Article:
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State Making Progress on Community-Based Housing

Scott Farmer portrait

Seven years after the Olmstead Agreement mandated that North Carolinians with mental health issues be able to live in the least restrictive settings in their communities, the state has made substantial progress thanks to the Transitions to Community Living Voucher (TCLV). The voucher provides rent assistance to help people with serious mental illness live in the community of their choice.  The only state-wide, state-funded tenant-based rental subsidy specifically for persons with disabilities, the voucher has assisted more than 2,300 households.

Combined with supports that help tenants live independently, TCLV makes up the housing portion of a broader program known as the Transitions to Community Living Initiative (TCLI), a partnership between the NC Department of Health and Human Services and the state’s seven Local Management Entities/Managed Care Organizations (LMEs/MCOs). TCLI provides eligible adults living with serious mental illnesses with long-term integrated housing, community-based services, supported employment and community integration.

On behalf of DHHS, our Agency reimburses the LMEs/MCOs for TCLV, which not only provides rent assistance, but can also help pay for security deposits and provide risk mitigation for property owners in case of rent nonpayment, abandonment and damages.

Nearly 30% of the apartments serving TCLI renters have been secured through the Targeting Program, a longtime partnership between our Agency and DHHS to provide access to affordable housing for people with disabilities and/or experiencing homelessness with very low incomes. All Housing Credit awardees are required to set aside at least 10% of the units in each project for DHHS referrals. Traditionally, eligible renters in Targeted Units receive Key Rental Assistance, project-based assistance that makes the units more affordable for those with extremely low incomes. In recent years, DHHS has made it a priority to refer TCLI recipients to these apartments.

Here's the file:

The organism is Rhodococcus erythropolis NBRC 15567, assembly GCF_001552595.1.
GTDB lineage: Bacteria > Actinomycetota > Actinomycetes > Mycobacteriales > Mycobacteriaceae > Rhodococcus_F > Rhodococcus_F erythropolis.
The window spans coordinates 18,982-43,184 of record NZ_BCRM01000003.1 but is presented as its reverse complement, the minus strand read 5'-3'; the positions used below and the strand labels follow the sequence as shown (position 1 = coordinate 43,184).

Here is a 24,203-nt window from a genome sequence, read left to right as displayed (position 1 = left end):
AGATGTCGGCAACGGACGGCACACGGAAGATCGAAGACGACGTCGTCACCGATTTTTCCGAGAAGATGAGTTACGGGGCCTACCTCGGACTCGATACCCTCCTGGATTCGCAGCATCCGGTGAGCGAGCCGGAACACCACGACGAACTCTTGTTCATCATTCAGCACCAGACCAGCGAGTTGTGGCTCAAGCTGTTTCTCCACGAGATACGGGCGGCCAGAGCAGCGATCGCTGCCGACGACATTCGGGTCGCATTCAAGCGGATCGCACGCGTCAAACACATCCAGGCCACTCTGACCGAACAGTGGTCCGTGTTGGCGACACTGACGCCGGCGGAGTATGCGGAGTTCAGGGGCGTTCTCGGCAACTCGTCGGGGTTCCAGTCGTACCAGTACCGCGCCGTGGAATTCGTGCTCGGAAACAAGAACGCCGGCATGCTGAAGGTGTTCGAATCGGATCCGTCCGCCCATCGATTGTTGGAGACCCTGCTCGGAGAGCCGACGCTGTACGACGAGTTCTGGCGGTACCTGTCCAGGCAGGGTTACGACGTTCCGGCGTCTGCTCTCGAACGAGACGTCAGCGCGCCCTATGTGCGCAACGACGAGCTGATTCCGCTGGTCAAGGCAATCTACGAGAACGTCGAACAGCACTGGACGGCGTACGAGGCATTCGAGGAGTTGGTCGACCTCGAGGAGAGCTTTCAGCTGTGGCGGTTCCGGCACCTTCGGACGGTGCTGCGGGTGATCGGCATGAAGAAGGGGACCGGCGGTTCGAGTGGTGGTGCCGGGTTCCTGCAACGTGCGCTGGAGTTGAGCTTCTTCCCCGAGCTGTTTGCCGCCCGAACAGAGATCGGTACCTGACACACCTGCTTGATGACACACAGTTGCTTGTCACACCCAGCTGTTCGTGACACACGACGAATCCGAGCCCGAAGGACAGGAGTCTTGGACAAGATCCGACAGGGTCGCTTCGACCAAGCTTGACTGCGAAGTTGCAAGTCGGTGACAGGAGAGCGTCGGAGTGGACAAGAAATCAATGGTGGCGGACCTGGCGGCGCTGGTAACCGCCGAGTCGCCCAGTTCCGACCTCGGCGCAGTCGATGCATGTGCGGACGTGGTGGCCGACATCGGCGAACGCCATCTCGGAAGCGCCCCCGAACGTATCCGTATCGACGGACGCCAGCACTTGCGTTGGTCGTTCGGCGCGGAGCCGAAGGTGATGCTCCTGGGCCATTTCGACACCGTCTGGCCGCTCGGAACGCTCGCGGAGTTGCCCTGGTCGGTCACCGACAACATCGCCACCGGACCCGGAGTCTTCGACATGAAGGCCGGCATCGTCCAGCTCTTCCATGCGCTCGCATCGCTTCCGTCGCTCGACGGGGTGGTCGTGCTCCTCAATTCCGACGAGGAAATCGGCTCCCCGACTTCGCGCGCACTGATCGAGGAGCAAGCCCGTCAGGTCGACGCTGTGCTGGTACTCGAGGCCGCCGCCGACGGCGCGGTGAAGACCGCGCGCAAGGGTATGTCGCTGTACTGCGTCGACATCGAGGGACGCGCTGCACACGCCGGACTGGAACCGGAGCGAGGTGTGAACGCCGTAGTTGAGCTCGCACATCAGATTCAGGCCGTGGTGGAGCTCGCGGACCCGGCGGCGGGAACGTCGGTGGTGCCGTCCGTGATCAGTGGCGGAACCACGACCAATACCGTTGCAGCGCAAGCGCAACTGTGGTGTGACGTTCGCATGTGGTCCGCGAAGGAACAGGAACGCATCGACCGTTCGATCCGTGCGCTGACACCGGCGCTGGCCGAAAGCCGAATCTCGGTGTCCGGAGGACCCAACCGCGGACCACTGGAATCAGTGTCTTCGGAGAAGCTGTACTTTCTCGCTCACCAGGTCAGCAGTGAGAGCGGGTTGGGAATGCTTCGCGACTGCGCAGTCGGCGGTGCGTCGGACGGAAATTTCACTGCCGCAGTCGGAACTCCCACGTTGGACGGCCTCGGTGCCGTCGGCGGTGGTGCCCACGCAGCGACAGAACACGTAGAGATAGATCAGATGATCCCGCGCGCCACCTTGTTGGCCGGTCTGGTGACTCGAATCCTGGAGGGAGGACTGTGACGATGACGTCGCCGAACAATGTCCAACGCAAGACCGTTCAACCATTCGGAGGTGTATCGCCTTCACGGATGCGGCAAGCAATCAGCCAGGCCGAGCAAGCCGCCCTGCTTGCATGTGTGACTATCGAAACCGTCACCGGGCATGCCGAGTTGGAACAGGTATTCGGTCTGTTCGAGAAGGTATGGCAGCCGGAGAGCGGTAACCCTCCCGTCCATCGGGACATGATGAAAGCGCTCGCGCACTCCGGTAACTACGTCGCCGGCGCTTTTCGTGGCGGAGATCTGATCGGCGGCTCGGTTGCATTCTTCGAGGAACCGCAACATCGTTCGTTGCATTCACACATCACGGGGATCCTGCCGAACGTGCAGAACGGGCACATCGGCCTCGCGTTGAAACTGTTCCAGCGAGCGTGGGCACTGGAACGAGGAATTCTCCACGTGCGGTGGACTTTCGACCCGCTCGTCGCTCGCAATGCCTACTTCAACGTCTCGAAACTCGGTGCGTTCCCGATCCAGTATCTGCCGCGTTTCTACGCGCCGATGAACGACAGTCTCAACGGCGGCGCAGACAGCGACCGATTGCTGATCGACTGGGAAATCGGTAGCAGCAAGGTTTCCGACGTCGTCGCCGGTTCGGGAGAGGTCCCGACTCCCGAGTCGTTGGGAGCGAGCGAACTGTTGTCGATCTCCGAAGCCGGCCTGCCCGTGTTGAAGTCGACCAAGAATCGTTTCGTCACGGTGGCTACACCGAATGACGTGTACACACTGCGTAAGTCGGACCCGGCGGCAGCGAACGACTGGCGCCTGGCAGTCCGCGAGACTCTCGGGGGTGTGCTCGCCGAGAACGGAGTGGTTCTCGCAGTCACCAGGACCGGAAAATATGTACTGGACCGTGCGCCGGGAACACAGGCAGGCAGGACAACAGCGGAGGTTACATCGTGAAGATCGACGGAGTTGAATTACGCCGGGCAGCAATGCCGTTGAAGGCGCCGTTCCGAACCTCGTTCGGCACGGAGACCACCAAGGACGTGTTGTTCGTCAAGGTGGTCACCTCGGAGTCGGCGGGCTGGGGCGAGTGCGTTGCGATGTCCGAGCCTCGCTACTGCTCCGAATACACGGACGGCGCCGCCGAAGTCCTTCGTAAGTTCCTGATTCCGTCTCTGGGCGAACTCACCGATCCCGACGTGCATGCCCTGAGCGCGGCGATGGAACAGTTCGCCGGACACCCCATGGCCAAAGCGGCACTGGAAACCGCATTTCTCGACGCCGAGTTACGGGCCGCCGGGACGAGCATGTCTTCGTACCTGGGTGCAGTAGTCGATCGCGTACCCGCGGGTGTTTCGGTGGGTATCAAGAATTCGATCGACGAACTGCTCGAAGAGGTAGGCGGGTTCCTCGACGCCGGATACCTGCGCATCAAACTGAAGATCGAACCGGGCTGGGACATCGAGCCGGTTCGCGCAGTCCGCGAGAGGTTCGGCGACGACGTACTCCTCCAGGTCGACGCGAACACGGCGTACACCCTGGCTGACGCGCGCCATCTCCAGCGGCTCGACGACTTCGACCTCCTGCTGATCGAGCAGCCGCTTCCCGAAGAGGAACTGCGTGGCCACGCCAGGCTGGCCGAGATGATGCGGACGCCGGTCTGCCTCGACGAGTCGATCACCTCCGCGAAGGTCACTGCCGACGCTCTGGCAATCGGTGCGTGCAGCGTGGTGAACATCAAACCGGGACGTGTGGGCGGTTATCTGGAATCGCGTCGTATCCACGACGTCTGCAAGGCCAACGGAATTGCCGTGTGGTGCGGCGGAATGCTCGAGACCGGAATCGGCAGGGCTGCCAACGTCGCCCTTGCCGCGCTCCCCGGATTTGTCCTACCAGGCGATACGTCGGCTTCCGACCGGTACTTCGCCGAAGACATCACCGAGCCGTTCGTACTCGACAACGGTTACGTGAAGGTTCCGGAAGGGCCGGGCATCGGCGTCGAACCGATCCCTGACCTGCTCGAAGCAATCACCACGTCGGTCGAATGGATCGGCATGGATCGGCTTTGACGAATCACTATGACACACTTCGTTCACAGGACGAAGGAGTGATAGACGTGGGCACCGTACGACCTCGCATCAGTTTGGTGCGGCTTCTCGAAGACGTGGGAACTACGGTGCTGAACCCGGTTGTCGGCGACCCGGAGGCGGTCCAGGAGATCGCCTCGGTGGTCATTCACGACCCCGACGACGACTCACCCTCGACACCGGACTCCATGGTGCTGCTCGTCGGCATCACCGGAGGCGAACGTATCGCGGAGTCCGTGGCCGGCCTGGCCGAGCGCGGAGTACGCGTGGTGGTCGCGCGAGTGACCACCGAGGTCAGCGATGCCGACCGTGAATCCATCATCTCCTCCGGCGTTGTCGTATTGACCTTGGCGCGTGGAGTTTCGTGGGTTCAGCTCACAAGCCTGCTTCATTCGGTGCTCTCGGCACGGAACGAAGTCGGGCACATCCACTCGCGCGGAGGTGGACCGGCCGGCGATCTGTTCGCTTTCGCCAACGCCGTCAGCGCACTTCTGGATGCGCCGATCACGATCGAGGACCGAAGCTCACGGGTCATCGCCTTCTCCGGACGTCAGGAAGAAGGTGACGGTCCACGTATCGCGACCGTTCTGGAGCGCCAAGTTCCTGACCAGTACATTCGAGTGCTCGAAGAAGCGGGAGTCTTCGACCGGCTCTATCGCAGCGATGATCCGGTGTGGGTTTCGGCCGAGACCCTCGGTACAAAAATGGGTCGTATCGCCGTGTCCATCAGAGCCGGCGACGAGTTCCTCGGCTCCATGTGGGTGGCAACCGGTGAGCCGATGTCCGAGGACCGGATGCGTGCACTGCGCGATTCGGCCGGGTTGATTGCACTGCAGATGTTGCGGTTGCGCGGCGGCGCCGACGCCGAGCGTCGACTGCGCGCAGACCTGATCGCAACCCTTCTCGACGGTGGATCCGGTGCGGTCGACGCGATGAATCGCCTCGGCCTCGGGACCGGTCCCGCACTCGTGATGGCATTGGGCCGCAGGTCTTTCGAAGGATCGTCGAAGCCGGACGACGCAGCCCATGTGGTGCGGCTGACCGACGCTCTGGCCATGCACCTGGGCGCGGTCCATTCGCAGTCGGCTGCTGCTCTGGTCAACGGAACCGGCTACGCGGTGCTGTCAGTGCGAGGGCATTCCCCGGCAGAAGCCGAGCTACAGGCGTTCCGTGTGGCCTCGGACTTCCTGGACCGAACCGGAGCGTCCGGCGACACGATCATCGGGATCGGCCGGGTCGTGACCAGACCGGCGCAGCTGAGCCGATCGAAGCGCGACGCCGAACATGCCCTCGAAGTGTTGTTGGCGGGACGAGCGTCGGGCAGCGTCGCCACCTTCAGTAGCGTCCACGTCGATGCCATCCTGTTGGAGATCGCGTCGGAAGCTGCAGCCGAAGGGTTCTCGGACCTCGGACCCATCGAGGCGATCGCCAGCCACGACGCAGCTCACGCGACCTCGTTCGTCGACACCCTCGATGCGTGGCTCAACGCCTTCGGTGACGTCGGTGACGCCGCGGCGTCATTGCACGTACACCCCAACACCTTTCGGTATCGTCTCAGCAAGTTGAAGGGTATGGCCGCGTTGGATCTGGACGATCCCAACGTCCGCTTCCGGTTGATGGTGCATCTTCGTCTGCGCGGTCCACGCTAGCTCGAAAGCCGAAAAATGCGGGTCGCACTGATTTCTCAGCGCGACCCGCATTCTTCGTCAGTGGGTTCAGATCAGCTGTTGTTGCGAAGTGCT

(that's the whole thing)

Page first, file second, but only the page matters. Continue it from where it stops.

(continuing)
We also are working with DHHS to increase the state’s stock of community-based housing in integrated settings for people with mental health needs through the Integrated Supportive Housing Program (ISHP), an innovative, flexible funding source that uses TCLI dollars. ISHP has awarded $13 million to date to 10 Housing Credit properties, which will result in 127 units set aside for persons with disabilities for a 20-year term. These apartments will be prioritized for TCLV renters and will offer affordability, convenient locations near services and integrated, independent living for people whose past options have sometimes been limited.

We are proud to collaborate with DHHS on programs that will help North Carolinians with disabilities have full and equal access to housing opportunities in their communities. While TCLV tells a story of increasing success through its numbers, the heart of its accomplishments lies with the renters themselves. “I never thought I would have my own place. The support helped me push through it…I'm living a normal, successful life,” says one renter. Another shares: “The most important thing for me is to not go back into the hospital and so far, it has been great. I’m just happy. I achieved this. I had help, but I did it.”

As we work to meet the Olmstead requirements, North Carolina has the opportunity to solidify and expand upon the systems and resources being leveraged for the TCLI program to ensure people with disabilities continue to have access to the communities of their choice.